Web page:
chancre

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chancre

 [shang´ker]
1. the primary lesion of syphilis, occurring at the site of entry of the infection. Called also hard, hunterian, or true chancre.
2. a papular lesion occurring at the site of entry of infection in tuberculosis of the skin or in sporotrichosis.

A true chancre begins as a papule which breaks down into a reddish ulcer. It is generally firm and accompanied by little or no pain. Although most frequently located on the external genitalia, it may be on the lips or fingers. In women, a chancre is sometimes concealed in the internal genitalia where it may not be seen or felt. Two or three may develop simultaneously. A chancre heals of its own accord without treatment, thus leading many persons infected with syphilis to believe they are cured. They are not, and if adequate medical treatment is not begun at this early and curable stage of syphilis, the disease will progress, doing irreparable damage.
Chancre of primary syphilis. From Frazier et al., 2000.

chan·cre

(shan'ker),
The primary lesion of syphilis, which begins at the site of cutaneous or mucosal infection after an interval of 10-30 days as a papule or area of infiltration, of dull red color, hard, and insensitive; the center usually becomes eroded or breaks down into an ulcer that heals slowly after 4-6 weeks. Finding Treponema pallidum on dark-field examination is diagnostic, except in oral ulcers, in which T. microdentium is normally present.
[Fr. indirectly from L. cancer]

chancre

(shăng′kər)
n.
1. A dull red, hard, insensitive lesion that is the first manifestation of syphilis.
2. An ulcer located at the initial point of entry of a pathogen.

chan′crous (-krəs) adj.

chancre

STD The classic 1º skin lesion of syphilis, which consists of a painless 1–2 cm ulcer; the 1º chancre is highly contagious, contains zillions of spirochetes, and heals as a papule; chancres outside the vagina or on the scrotum render condoms useless in disease-preventing systems. See Kissing chancre, Syphilis.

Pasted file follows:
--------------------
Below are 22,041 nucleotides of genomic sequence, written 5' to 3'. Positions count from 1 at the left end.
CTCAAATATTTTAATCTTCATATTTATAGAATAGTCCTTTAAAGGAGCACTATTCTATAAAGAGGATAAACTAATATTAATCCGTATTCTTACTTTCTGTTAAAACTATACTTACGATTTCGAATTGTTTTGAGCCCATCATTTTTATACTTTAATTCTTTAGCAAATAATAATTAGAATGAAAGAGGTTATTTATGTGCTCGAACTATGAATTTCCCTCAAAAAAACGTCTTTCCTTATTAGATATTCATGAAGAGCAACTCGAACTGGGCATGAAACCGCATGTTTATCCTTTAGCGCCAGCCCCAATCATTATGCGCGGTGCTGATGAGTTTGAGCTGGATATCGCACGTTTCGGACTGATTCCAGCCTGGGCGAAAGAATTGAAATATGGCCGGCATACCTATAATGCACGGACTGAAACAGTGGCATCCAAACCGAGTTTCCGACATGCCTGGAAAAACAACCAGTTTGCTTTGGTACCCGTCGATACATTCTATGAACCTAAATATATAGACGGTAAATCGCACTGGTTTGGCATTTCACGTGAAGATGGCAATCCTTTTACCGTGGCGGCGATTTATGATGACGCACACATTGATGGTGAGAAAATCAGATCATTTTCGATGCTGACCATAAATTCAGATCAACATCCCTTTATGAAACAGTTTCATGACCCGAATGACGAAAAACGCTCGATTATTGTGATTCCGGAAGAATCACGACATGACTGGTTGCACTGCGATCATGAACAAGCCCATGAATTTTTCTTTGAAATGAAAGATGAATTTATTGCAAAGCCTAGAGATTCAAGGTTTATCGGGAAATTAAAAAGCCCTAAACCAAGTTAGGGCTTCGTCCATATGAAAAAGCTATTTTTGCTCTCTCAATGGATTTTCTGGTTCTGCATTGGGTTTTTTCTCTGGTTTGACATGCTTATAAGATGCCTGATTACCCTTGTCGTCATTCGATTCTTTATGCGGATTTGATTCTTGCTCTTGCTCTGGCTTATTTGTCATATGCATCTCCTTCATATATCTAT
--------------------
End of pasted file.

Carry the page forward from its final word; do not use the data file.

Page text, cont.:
chan·cre

(shang'kĕr)
The primary lesion of syphilis, which begins at the site of infection after an interval of 10-30 days as a papule or area of infiltration, of dull red color, hard, and insensitive; the center usually becomes eroded or breaks down into an ulcer that heals slowly after 4-6 weeks.
Synonym(s): hard chancre, hard ulcer.
[Fr. indirectly from L. cancer]

chancre

(shang'ker) [Fr. chancre, ulcer fr. L. cancer]
Enlarge picture
TYPICAL CHANCRE OF PRIMARY SYPHILIS
A hard, syphilitic primary ulcer, the first sign of syphilis, appearing approx. 2 to 3 weeks after infection. See: illustration; syphilischancrous (shang'krus), adjective

Symptoms

The ulcer begins as a painless erosion or papule that ulcerates superficially. It generally occurs alone. It has a scooped-out appearance due to level or sloping edges that are adherent, and a shining red or raw floor. The ulcer heals without leaving a scar. It may appear at almost any site including the mouth, penis, urethra, hand, toe, eyelid, conjunctiva, vagina, or cervix. Synonym: hard chancre; hunterian chancre; true chancre

CAUTION!

During the chancre stage, syphilis is highly contagious. The chancre contains many spirochetes.

hard chancre

Chancre.

hunterian chancre

Chancre.

simple chancre

Chancroid.

soft chancre

Chancroid.

true chancre

Chancre.illustration

chancre

The painless, hard-based primary sore of syphilis, which appears on the genitals within four weeks of exposure. It is a shallow ulcer with a base resembling wet wash-leather. This teems with the spirochaetes that cause the disease.

Chancre

The initial skin ulcer of primary syphilis, consisting of an open sore with a firm or hard base.
Mentioned in: Syphilis

chan·cre

(shang'kĕr)
Primary lesion of syphilis. Finding Treponema pallidum on dark-field examination is diagnostic, except in oral ulcers, in which T. microdentium is normally present.
[Fr. indirectly from L. cancer]